Section 3: Survey and inspection process—plan and stability approval

There are approval processes to follow when you are planning and conducting a survey. Make sure you have the right quality management systems in place.

This section sets out the plan and stability approval process for accredited surveyors.

This section must be adhered to if you do not have your own ISO 9001 (or equivalent) Quality Management System (QMS). If you have your own QMS, you are encouraged to build the information contained within this section into your QMS.

Assessing and approving plans

Plans, documents and calculations are to be assessed using an auditable methodology, as described in the Accredited surveyor document approval instruction to surveyors and the outcome of assessment indicated. You must retain plans, documents, calculations and any correspondence from the design phase as a record of compliance and for future reference.

Plans are to be individually stamped to indicate the outcome of the assessment. Stability booklets only need to have the front page stamped, provided the accompanying letter specifies the total number of pages in the assessed stability documentation.

After assessment, a letter must be sent to the applicant that includes:

  • the vessel particulars, UVI, service category and standards used for assessment
  • a list of any generic equivalent solutions, specific exemptions, or equivalent means of compliance which apply
  • a list of plans and documents that have been assessed
  • any conditions or comments made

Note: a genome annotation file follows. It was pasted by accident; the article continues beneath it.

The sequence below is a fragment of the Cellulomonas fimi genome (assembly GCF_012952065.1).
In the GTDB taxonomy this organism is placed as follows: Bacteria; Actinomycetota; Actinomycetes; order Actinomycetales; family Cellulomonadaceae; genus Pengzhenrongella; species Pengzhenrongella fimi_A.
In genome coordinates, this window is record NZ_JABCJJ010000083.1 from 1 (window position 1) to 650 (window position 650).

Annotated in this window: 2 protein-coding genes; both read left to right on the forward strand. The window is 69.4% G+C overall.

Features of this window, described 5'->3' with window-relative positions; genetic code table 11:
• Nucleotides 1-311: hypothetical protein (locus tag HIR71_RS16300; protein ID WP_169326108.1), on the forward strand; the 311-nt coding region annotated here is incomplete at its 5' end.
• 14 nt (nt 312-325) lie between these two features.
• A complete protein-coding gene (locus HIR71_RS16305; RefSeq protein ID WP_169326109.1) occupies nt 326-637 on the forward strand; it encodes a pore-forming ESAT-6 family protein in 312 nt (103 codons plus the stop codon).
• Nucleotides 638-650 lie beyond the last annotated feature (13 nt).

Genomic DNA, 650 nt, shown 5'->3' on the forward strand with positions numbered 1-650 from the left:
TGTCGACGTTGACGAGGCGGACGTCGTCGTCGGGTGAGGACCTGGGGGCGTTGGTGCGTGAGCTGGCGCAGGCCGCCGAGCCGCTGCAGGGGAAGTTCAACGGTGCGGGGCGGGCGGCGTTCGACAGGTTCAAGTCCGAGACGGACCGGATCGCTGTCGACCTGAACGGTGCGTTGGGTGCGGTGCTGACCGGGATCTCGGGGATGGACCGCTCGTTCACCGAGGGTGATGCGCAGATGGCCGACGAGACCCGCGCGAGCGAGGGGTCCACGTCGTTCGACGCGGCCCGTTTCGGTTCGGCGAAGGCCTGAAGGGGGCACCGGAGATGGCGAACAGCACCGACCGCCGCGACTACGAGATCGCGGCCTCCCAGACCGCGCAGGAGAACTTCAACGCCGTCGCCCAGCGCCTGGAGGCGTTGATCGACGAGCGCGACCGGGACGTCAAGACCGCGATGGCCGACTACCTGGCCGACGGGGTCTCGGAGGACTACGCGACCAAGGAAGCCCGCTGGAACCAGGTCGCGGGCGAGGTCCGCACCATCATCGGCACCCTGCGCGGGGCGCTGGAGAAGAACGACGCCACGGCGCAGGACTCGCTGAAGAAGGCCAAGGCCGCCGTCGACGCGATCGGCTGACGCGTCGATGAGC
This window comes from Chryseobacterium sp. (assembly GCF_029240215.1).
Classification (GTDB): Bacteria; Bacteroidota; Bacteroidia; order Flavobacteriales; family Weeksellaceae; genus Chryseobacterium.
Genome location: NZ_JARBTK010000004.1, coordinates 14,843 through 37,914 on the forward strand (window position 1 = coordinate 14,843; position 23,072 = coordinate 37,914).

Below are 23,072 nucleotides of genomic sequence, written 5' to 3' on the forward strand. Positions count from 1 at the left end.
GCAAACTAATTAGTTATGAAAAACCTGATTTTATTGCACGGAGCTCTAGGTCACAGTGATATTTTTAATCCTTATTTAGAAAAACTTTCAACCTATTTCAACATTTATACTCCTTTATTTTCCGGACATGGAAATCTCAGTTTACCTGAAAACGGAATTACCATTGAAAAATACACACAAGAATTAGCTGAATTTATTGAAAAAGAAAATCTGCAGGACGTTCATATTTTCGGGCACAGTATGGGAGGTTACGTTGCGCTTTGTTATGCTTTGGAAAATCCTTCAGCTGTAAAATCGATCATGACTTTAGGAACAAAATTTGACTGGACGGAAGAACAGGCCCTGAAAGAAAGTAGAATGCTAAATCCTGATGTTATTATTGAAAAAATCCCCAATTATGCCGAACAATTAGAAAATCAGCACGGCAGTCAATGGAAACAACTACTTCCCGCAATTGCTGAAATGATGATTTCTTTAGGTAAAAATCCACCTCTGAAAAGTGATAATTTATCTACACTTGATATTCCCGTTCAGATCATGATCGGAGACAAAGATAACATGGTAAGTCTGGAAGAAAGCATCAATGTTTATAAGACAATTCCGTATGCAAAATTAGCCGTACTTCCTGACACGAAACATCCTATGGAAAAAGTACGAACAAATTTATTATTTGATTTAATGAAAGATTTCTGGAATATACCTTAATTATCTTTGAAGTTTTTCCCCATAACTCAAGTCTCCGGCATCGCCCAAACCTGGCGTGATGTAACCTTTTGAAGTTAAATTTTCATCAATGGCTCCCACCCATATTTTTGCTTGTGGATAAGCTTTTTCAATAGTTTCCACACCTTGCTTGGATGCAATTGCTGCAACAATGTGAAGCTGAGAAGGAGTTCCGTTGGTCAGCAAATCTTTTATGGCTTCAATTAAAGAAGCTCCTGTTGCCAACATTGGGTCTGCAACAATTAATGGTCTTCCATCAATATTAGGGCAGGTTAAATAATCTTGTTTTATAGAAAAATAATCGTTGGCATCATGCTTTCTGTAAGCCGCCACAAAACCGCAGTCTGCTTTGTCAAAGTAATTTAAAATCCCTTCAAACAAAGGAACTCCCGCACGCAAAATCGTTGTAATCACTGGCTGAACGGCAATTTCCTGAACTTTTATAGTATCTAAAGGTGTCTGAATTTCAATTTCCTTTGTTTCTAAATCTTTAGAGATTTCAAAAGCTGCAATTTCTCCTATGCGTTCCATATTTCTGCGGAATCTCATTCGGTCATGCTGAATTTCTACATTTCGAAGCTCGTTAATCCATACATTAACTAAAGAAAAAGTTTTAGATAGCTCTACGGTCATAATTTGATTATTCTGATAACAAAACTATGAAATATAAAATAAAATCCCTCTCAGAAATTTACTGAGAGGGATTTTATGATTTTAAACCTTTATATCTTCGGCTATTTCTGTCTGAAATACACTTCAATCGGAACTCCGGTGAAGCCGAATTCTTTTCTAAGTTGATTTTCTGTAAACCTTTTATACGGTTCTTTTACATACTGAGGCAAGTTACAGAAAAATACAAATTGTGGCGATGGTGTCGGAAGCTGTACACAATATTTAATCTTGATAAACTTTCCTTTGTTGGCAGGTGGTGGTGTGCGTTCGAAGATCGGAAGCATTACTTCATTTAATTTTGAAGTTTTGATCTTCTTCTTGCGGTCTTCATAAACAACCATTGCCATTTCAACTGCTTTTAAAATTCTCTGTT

• the outcome of the plan / document assessment.

Design phase approval must be conducted in accordance with the requirements of NSAMS 4. The extent and content of the information and plans needed to verify compliance with Marine Order 503 and the applicable standards will be dependent on categorisation, size and type of vessel. The following table of plans is indicative of the kind of plans likely to be required. Some of these plans and information may not be needed for smaller vessels.

Plan name Typical application Description of content
General arrangement plan All vessels
  • Tanks
  • Deck openings
  • Seating
  • Berths
  • Bulkheads
  • Access ways
  • Bulwarks and railings
  • Navigation lights
  • Ventilation openings
  • Ballast
  • Buoyancy material
  • Use of each space
  • Watertight closing appliances
  • Life-saving appliances
  • Vessel dimensions
Construction plans and / or specifications All vessels
  • Transverse and longitudinal sections
  • Bulkheads
  • Decks
  • Superstructure
  • Deckhouses
  • Engine girders
  • Scantlings
  • Material details
  • Fastening / welding / layup details
  • Windows and window frames
Lines plan Vessels with comprehensive stability or subdivision
  • Body plan
  • Sheer plan
  • Draft marks
  • Location of watertight bulkheads and boundaries
Plans or specifications for closing devices All vessels
  • Construction and means for securing watertight or weathertight openings liable to downflooding
Piping schematics All vessels
  • Essential and high risk systems including
    • Bilge
    • Fuel
    • Sanitary
    • Engine exhaust
    • Refrigeration and steam
  • Showing valves
  • Vents
  • Overflows
  • Filling stations
  • Pipe materials
  • Diameters
  • Wall thicknesses
  • Penetrations
Fire protection All vessels of 12.5 metres length and more
  • Type and disposition of fire divisions
  • Fire-extinguishing appliances
  • Location of escapes